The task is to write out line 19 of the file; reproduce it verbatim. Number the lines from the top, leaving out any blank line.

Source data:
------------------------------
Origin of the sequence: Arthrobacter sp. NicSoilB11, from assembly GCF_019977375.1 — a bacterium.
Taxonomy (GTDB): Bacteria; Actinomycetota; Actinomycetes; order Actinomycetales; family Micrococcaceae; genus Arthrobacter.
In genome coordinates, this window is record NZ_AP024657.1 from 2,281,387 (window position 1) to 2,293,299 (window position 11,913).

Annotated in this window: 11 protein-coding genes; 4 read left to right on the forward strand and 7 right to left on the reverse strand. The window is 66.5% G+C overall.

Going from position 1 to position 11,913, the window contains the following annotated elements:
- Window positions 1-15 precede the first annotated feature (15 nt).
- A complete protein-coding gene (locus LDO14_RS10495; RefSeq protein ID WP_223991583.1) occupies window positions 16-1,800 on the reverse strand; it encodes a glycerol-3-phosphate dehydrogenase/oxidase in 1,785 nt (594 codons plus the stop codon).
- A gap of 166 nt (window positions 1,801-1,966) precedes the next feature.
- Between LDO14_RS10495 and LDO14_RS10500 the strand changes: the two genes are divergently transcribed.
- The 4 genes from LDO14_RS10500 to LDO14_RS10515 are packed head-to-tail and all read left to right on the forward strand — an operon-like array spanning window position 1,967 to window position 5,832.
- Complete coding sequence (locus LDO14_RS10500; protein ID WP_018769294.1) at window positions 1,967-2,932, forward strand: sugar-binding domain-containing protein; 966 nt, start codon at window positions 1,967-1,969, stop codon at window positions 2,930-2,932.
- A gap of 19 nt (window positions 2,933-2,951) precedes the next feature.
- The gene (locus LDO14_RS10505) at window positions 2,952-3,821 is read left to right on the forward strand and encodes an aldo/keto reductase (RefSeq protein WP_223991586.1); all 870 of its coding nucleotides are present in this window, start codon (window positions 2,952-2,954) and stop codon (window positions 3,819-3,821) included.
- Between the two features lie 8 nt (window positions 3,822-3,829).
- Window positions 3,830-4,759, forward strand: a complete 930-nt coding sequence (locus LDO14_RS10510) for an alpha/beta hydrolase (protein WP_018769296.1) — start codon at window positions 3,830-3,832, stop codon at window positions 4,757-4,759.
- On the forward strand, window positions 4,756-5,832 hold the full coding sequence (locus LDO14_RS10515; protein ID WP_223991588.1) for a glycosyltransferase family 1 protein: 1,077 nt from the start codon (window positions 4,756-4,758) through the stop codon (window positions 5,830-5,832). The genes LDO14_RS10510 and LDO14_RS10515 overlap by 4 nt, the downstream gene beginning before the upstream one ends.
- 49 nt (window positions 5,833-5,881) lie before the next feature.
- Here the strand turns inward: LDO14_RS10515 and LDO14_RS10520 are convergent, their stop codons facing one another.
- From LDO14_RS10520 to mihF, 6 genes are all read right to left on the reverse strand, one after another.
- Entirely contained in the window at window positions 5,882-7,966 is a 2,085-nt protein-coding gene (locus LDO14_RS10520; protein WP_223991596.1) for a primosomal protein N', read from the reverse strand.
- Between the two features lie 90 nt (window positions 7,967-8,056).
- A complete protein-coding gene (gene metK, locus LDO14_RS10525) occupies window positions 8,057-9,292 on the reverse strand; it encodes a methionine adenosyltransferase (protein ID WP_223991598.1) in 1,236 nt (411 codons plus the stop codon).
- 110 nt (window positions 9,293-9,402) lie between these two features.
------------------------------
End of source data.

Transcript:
- From LDO14_RS10520 to mihF, 6 genes are all read right to left on the reverse strand, one after another.